Heel Bumps May Be Haglund’s Deformity

Have you noticed a bump on the back of your heel just where the top of your shoe hits the skin? This bony enlargement is called Haglund’s deformity. Also called “pump bump” because women who wear pump-type shoes often have them, these growths form at the back of the heel bone near where the Achilles tendon is attached.

Heredity can contribute to this condition as can high arches. Those who walk on the outside of the feet as well as those with a tight Achilles tendon are more likely to develop this growth. Certain footwear with rigid backs like work boots, pumps and ice skates can contribute to the development of Haglund’s deformity.

These enlarged tissues cause pain and swelling. At times the irritated skin blisters from rubbing on the back of the shoes. Haglund’s deformity sufferers can also develop bursitis from the repeated rubbing.

Treating Haglund’s Deformity

This painful condition sometimes responds positively to home treatment. Apply ice frequently to the irritated area. Change your shoes often to give your heels a rest and add heel pads to shoe backs to relieve excess pressure.

Open-heeled shoes like clogs are a good idea to eliminate the rubbing. But wearing shoes with no heels is not a good idea for those who suffer from bunions or tendonitis.

If after trying these conservative measures your pain continues or the bump becomes bigger, it’s time to visit us here at Advanced Foot & Ankle Center. We will carefully examine your feet and take x-rays right here in our office to rule out any other complications.

The goal of our treatments will be to relieve your pain and reduce pressure to allow the bump to shrink gradually. Treatment options include:

• Custom-fitted orthotics can relieve pressure by changing the position of your foot in your shoe. Over-the-counter heel lifts or arch supports may also work well.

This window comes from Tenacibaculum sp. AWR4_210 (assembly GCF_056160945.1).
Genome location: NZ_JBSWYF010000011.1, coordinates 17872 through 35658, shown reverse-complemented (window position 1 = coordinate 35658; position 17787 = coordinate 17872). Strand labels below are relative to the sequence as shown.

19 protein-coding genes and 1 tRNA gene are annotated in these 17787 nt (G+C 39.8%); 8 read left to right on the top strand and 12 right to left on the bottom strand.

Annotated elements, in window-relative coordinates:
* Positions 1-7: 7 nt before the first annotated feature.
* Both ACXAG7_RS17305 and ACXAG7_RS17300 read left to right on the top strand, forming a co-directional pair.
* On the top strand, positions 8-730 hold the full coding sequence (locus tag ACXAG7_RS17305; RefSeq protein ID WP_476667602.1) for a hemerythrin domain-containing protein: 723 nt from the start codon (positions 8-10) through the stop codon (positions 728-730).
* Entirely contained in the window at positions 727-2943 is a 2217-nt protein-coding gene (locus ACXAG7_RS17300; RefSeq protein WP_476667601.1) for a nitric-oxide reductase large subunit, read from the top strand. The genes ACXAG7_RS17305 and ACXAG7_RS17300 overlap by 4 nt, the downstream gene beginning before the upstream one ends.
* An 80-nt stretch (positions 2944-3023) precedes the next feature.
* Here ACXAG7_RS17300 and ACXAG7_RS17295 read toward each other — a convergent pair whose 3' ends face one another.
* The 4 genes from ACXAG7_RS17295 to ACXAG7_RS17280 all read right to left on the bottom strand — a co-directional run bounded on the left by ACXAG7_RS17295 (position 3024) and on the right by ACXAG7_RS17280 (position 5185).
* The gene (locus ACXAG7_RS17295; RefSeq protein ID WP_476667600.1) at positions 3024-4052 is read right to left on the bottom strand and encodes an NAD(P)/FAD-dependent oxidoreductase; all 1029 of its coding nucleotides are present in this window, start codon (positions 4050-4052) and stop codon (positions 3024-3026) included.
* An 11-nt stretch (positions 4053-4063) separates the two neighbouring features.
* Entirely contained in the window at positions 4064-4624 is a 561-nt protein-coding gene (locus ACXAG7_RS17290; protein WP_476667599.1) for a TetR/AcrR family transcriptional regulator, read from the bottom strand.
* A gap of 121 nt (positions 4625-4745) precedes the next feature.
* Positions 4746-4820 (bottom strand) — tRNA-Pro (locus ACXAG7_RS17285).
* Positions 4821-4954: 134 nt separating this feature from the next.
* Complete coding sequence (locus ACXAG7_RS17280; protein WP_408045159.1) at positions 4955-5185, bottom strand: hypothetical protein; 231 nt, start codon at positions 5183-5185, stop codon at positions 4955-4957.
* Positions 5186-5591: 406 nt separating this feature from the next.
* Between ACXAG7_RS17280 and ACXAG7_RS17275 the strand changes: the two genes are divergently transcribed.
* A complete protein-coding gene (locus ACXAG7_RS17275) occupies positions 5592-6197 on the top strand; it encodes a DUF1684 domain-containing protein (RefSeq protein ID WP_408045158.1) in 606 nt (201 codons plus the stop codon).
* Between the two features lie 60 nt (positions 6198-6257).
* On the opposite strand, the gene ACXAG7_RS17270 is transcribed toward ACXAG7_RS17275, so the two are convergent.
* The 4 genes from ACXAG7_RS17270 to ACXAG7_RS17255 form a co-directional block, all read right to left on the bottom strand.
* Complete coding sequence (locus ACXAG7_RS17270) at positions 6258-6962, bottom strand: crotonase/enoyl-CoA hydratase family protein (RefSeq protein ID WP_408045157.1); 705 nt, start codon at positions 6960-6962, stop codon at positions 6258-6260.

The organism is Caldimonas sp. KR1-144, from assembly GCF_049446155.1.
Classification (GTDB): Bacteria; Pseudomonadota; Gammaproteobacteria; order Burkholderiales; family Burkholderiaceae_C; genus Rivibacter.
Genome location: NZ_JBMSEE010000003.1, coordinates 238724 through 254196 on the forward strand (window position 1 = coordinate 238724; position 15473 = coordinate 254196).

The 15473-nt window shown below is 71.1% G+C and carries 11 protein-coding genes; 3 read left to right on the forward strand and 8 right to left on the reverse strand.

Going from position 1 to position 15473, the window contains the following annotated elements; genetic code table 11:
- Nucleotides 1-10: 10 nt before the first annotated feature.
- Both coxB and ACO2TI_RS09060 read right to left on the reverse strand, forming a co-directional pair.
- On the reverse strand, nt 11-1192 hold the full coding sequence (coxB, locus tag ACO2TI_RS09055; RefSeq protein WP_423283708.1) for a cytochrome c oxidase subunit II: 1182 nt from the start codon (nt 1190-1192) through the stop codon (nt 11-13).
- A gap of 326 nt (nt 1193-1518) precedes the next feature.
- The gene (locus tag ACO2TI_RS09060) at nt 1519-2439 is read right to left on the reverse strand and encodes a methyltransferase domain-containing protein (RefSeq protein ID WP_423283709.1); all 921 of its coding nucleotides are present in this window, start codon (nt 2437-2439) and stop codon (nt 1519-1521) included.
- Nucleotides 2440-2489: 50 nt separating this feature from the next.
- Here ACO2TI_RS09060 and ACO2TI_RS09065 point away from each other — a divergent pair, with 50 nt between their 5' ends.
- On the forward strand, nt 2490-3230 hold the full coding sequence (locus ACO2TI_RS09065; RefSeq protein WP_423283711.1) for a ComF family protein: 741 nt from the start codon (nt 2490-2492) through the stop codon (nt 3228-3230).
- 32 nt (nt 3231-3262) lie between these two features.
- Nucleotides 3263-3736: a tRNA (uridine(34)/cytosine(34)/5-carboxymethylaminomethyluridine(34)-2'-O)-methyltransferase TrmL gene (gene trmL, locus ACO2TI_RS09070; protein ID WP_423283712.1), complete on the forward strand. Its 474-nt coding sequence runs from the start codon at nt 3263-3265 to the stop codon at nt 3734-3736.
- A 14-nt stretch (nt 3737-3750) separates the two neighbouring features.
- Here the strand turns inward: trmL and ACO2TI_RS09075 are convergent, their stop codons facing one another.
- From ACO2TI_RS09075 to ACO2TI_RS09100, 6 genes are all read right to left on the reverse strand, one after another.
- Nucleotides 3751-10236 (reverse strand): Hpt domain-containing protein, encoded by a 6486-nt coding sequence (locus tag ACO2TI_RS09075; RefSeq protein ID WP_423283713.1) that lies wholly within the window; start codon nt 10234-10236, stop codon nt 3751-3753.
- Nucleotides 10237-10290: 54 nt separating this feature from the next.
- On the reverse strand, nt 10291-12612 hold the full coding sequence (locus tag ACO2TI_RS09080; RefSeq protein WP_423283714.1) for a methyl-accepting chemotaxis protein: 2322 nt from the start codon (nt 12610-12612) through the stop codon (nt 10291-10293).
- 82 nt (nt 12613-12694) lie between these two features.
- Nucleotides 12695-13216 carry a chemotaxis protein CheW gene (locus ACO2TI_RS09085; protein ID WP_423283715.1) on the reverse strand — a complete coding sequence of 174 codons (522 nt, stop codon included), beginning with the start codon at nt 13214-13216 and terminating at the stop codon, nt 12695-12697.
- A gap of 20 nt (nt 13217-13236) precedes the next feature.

• Oral anti-inflammatory medications can relieve your pain, as well as topical anti-inflammatory products applied directly to the bump.
• Foot immobilization may be necessary for severe inflammation. A soft cast or walking boot may be prescribed to allow healing by immobilizing the area.

After trying these methods for a period of time, if you still have pain we will discuss surgery on the area to re-shape the heel bone.

To minimize your risk of Haglund’s deformity, choose backless shoes or those with non-rigid backs. If you have a high arch or a tight Achilles tendon, always wear any prescribed orthotics and stretch the tendon regularly.

We Can Help with Haglund’s Deformity and Any Other Heel Pain

If you have a pump bump or any other foot or ankle pain, please call Dr. Paul Betschart, board certified podiatrist. He has extensive experience in all types of heel pain and will quickly diagnose your problem. You can contact us at our Danbury office at (844) 375-7622 or our Middlebury office at (844) 221-0942 for an appointment or via the website. Don’t delay treatment for Haglund’s deformity – we can resolve your pain.

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